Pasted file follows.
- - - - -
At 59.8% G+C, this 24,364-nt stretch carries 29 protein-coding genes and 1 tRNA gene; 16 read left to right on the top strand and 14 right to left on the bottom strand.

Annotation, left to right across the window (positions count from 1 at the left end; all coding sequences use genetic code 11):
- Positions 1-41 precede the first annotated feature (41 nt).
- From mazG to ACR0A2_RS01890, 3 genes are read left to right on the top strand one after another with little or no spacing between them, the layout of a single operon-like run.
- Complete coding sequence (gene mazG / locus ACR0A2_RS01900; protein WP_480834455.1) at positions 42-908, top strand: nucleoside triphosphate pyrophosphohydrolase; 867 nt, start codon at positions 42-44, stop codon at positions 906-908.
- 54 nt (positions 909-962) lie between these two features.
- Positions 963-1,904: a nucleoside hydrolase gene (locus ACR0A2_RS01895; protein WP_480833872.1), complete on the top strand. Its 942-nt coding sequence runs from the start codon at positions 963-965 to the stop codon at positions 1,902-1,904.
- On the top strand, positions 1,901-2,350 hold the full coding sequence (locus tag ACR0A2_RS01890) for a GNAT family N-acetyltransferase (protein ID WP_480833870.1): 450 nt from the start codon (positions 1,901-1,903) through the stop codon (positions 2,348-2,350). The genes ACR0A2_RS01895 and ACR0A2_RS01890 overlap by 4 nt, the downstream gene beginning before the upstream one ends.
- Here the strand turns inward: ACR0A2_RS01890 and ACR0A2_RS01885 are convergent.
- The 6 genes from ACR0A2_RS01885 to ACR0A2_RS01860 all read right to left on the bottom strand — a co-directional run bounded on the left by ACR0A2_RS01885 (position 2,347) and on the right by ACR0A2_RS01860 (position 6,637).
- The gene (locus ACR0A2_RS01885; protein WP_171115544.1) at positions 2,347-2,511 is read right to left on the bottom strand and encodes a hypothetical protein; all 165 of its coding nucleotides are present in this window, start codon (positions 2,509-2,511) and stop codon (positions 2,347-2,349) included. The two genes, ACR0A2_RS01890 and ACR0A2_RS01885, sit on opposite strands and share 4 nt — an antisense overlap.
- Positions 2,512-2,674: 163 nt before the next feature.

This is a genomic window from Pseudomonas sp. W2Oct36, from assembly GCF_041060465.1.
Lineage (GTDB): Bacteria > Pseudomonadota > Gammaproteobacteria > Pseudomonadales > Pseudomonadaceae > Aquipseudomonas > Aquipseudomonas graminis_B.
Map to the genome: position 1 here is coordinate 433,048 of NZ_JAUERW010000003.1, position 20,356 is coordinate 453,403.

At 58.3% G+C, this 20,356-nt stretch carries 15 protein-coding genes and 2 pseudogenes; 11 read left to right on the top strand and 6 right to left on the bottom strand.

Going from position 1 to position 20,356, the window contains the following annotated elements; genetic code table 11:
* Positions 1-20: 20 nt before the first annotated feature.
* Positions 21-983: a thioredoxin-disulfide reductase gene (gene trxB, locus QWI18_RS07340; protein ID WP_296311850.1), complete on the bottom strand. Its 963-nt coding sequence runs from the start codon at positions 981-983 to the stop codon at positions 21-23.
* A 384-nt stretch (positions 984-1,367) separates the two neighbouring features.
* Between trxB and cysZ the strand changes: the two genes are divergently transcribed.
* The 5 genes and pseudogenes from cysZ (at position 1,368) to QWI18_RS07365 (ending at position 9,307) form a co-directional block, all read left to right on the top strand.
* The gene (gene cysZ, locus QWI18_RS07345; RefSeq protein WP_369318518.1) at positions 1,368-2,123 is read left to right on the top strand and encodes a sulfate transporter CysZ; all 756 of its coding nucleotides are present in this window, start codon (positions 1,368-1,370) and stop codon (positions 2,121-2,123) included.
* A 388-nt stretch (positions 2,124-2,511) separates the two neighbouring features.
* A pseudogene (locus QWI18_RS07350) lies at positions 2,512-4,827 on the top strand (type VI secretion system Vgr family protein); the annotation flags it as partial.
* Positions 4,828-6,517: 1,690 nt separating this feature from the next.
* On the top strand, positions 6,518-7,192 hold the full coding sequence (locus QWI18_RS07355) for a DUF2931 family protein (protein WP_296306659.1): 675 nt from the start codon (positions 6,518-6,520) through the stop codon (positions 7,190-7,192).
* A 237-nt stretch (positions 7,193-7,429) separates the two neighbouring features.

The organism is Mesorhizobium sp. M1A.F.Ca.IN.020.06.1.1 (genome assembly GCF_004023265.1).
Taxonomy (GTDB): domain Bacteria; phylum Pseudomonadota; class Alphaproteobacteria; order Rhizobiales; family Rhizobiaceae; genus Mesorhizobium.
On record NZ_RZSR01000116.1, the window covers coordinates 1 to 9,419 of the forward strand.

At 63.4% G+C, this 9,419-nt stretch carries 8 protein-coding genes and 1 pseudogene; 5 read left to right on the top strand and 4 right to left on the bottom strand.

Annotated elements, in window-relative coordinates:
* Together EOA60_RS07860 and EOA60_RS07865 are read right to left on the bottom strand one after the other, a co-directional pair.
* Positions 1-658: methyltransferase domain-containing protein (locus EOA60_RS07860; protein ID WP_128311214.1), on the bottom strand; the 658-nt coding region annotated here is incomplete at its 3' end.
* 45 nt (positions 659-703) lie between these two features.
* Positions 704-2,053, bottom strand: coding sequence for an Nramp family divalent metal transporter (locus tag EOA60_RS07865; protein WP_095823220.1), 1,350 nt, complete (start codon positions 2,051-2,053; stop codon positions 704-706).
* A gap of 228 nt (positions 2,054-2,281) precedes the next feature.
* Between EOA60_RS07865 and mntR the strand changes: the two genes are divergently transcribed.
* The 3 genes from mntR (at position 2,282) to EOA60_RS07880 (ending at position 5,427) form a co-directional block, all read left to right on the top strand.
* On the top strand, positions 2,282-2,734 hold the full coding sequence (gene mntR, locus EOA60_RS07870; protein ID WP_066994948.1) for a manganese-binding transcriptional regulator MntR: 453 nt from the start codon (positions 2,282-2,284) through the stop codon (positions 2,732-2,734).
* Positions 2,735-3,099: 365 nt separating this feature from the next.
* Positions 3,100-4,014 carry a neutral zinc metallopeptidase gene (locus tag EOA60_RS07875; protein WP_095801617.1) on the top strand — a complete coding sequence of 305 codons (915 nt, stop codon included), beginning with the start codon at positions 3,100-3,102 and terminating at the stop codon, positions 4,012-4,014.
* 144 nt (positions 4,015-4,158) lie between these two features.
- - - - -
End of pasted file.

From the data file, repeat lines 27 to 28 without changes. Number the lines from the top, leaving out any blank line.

* On the top strand, positions 6,518-7,192 hold the full coding sequence (locus QWI18_RS07355) for a DUF2931 family protein (protein WP_296306659.1): 675 nt from the start codon (positions 6,518-6,520) through the stop codon (positions 7,190-7,192).
* A 237-nt stretch (positions 7,193-7,429) separates the two neighbouring features.